Sunday, May 12, 2019

A few things I don't write about

I would like to briefly apologize for and explain what might be perceived as negligence on my blog, when it comes to taking position on a few issues. 

First up, I am not writing about the United States rollback on women's rights, in this case, Georgia's recent, disturbing anti-abortion laws. I am glad I live in a country that has better sense and will use my vote when allowed to help maintain women's reproductive freedom (Scheer frightens me, and Trudeau's disappointing track record makes me worried a bit for this next election, but rest assured, I will vote, and it won't be for the Conservatives). Women have the right to choose whether it is a good time to carry a baby to term, and they should be allowed to make that choice without interference from meddling do-gooders who should have no say in it - including the government, but also these idiots who stand occasionally outside Skytrain stations with placards of aborted foetuses. I am not writing about this issue not because I don't see it as being important, but because I cannot see anything I do or say here having the slightest effect on what is going on in the United States right now, and because I have nothing much new to add to the conversation. Know that I am definitely pro-choice on the matter and that should it EVER come to having to fight for women's freedom here in Canada, I'll speak up.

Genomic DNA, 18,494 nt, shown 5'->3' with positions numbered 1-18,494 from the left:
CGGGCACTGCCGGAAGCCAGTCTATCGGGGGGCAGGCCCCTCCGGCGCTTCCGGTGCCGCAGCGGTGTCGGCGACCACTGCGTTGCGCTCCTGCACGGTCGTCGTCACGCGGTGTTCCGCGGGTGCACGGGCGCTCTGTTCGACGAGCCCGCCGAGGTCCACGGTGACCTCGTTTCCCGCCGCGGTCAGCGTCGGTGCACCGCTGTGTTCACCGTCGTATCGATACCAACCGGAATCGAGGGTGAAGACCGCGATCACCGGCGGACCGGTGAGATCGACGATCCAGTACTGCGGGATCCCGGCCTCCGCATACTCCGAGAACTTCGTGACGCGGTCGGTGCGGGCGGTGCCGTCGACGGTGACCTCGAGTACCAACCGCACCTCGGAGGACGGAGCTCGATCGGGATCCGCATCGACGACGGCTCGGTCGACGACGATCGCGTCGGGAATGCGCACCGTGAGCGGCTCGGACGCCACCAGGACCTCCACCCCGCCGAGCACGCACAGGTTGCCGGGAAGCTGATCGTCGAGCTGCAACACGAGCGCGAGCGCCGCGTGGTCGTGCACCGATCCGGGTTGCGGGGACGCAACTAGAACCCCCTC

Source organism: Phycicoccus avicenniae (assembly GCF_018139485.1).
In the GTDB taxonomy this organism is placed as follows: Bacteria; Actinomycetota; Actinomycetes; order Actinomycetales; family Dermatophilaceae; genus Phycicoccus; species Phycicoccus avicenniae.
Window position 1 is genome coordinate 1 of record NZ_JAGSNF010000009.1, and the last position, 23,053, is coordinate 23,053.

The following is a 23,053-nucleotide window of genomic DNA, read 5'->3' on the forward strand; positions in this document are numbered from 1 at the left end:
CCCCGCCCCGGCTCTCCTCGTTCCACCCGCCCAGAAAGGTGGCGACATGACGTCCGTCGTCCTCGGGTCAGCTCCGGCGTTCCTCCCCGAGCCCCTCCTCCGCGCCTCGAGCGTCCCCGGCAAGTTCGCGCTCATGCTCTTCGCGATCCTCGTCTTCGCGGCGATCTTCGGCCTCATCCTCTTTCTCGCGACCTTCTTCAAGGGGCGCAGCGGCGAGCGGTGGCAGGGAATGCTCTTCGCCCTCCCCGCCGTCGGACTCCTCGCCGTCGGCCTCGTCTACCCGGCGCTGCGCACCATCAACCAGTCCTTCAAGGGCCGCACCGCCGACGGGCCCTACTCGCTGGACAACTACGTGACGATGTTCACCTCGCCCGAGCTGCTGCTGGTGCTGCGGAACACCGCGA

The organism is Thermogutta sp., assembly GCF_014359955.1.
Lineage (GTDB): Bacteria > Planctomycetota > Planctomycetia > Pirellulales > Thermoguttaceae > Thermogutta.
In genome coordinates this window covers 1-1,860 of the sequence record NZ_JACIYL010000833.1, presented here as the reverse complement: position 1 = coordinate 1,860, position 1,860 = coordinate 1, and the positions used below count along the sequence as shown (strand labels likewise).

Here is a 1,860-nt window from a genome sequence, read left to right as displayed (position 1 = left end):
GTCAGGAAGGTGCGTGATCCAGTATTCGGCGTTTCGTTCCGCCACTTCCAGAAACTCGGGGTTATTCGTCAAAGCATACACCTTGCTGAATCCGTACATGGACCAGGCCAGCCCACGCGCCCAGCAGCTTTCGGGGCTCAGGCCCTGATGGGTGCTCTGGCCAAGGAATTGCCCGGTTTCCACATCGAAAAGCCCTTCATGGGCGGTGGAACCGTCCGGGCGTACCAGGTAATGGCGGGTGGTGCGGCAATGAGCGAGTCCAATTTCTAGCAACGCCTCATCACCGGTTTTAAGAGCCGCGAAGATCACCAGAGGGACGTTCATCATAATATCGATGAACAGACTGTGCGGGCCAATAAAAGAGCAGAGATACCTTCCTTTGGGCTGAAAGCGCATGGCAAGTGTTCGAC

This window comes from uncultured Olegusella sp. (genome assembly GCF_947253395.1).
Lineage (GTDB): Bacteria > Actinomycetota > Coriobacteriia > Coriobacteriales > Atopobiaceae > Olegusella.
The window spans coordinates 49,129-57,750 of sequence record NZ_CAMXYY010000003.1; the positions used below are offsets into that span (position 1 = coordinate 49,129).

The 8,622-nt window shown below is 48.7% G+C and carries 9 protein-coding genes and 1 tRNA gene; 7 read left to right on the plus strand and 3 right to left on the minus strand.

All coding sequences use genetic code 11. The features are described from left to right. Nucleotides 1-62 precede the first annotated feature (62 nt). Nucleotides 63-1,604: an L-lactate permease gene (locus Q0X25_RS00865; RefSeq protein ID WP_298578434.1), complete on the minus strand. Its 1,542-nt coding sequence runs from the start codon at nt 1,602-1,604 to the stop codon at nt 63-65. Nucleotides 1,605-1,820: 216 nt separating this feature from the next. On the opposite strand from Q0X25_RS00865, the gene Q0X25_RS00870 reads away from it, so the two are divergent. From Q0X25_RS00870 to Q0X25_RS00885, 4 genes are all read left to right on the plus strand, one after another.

Hey, was any of The Handmaid's Tale shot in Georgia?

I am also not writing about Israel excesses in Gaza, despite being sternly reminded about them time and again on Facebook by Gerry Hannah, Mark Bignell, and others. It does seem like Israel is an apartheid state with a very heavy hand and that Palestinians suffer unduly from this; and that there is a histrionic tendency to accuse critics of Israel of being anti-Semitic, which seems a pretty cheap deflection (particularly since Palestinians themselves are Semitic people). On the other hand, the willingness of Palestinians to support organizations that advocate terrorism as an antidote to the problem doesn't much impress me, either, or strike me as a very productive way of bringing about redress. While I have not read How to Win Friends and Influence People, I am pretty sure there is no chapter in it on suicide bombing. In some ways I regard the whole issue as a quagmire I'd rather just stay out of, but that is not the main reason I remain silent: it's that I cannot imagine my opinions on these matters having the slightest effect on the situation in the Middle East, and because, again, I have nothing much new to add to the conversation. I agree with Gerry and Mark (and a lot of other people) that there's an ongoing injustice in Gaza. Palestinian land seems, to Israeli settlers, not much different from how "Indian land" was regarded to white settlers in North America. Don't know what can be done to solve this long-standing, seemingly intractable problem - I just know that it won't be me that does it.